Oh, right, we’re talking about volumes on devices going up or down, not malaria.  The same principle of introducing controls to find the real reason for per device volume increases holds true.  I cornered the presenter at the OEM event and asked a few questions:

1. Was there recent device consolidation?  Fewer devices means more pages for the remaining ones.

2. Have offices been hiring more people?  More new hires also adds volumes to existing devices.

3. Have total volumes risen, stayed the same, or declined?  If the answer to the first two questions is “yes” total office volumes could still be less than years prior.  Knowing this is really, really important.

The presenter shared with me that he wasn’t sure about the answers to my questions, that he wasn’t provided with those kind of details.  And as we all know, the devil is in the details.

Tip #3: Study your own customers

If you are in the office equipment space you likely have some customers that have been loyal for 10 years or more.  Studying these long-term customers is an excellent way to understand what is happening in your local geography.  Some ways you can better examine print volume trends in your own customer base:

1. Total page growth:  The customer could be printing more overall.  Find out if this is due to new business processes, increased staff numbers and/or regulatory/compliance needs.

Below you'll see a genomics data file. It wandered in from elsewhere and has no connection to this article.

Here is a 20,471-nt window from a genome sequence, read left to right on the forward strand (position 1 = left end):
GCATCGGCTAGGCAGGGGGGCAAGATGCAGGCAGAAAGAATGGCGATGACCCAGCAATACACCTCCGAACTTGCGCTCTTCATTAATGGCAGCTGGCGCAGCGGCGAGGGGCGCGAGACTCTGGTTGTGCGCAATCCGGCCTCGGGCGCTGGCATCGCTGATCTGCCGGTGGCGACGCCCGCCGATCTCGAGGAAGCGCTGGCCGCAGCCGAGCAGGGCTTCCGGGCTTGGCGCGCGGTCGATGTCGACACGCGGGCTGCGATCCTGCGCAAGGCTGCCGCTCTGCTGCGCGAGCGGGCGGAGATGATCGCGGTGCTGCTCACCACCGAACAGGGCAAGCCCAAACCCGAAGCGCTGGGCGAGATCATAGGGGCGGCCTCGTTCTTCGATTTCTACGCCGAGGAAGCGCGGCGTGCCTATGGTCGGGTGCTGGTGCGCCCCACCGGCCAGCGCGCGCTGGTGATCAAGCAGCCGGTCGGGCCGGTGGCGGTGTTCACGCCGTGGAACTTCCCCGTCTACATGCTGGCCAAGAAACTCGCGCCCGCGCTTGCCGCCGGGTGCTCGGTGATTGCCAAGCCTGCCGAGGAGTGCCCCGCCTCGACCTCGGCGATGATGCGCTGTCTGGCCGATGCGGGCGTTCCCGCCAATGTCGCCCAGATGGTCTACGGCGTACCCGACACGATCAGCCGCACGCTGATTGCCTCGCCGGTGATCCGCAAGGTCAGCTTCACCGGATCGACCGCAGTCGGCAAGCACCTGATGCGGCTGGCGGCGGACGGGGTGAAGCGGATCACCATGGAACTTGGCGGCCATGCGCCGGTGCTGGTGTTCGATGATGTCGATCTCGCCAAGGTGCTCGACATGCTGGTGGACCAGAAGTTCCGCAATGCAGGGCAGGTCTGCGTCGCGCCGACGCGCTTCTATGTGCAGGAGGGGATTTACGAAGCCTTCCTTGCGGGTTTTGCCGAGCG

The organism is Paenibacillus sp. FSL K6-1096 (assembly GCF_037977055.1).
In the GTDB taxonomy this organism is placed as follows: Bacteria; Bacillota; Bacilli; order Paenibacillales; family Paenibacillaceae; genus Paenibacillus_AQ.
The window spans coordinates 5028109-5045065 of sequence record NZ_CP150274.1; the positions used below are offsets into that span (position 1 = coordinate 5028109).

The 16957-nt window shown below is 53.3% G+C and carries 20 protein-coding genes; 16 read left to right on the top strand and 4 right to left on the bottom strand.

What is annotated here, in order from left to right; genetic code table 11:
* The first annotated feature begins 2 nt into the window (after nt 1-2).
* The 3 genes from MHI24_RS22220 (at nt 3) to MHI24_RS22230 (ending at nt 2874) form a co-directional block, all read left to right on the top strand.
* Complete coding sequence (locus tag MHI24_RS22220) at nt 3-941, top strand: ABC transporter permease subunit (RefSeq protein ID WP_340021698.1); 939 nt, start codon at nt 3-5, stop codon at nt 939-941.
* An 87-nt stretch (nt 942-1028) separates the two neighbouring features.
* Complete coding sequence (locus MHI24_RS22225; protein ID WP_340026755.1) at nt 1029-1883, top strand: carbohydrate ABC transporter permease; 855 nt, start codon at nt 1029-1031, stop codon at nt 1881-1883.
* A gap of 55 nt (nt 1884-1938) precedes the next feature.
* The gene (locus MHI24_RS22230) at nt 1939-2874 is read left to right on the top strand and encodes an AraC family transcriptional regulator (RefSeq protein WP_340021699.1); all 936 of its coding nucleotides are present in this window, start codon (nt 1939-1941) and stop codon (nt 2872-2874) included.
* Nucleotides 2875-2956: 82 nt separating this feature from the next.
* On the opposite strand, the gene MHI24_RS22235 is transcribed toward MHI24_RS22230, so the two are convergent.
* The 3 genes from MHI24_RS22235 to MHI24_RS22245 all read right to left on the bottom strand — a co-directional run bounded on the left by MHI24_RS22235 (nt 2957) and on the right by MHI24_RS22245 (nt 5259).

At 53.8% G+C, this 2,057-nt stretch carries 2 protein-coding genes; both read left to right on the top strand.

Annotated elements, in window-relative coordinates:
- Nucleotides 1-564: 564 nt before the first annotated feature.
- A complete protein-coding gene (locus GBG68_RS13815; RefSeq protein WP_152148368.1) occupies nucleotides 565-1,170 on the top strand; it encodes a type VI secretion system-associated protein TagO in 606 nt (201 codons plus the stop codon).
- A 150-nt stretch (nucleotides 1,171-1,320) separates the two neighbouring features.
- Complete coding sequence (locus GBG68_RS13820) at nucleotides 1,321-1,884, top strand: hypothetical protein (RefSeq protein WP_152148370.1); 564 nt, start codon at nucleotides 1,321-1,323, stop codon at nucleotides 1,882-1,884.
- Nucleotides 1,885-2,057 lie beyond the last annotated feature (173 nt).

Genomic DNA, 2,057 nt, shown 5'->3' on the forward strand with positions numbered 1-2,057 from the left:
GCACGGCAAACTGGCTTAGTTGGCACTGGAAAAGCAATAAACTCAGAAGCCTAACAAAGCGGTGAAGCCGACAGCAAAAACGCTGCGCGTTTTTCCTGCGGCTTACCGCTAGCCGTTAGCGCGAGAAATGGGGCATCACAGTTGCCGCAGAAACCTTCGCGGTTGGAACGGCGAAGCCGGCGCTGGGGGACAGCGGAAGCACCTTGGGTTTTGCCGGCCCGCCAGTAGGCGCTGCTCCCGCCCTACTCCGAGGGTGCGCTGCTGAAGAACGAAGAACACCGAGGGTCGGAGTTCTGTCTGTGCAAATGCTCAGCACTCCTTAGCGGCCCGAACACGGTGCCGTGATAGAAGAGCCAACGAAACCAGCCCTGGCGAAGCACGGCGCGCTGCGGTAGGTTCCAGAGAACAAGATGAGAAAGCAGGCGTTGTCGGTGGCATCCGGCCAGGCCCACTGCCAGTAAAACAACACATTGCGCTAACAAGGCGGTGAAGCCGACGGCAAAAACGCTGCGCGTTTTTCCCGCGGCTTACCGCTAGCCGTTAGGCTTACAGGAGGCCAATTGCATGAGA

2. Winning:  Another reason for total volume increases on the devices that you manage is that you are doing a great job of winning unmanaged devices when they come up for renewal.  You are getting more share of existing volumes.

3. Vertical Analyses:  Print Audit’s Insight dashboard allows Premier members to compare their own MIF with the “market at large.”  Is their own share of market lopsided?  Are there verticals they don’t touch that are rich with devices and pages?  This powerful dashboard allows Premier members to see which verticals have the most opportunity and compares that with their actual market penetration.

Getting answers to all of these questions (and the actions they inspire you to take!) could be the difference between a blockbuster or a lackluster year for your dealership.  The only way to get the real answers is to ask the hard questions, and lots of them!  If you are serious about growth you need to be serious about getting the facts.  Hopefully this post will make it easier for you to do so.

Now it’s your turn!  What are your thoughts on the state of office printing?  Are volumes increasing overall?  Are they decreasing?  What surprising things have you discovered and what questions did you ask to get to the truth?  Leave your comments and share your experiences!  You can also contact me to learn more about what I’ve learned by conducting hundreds of end-user assessments over the years.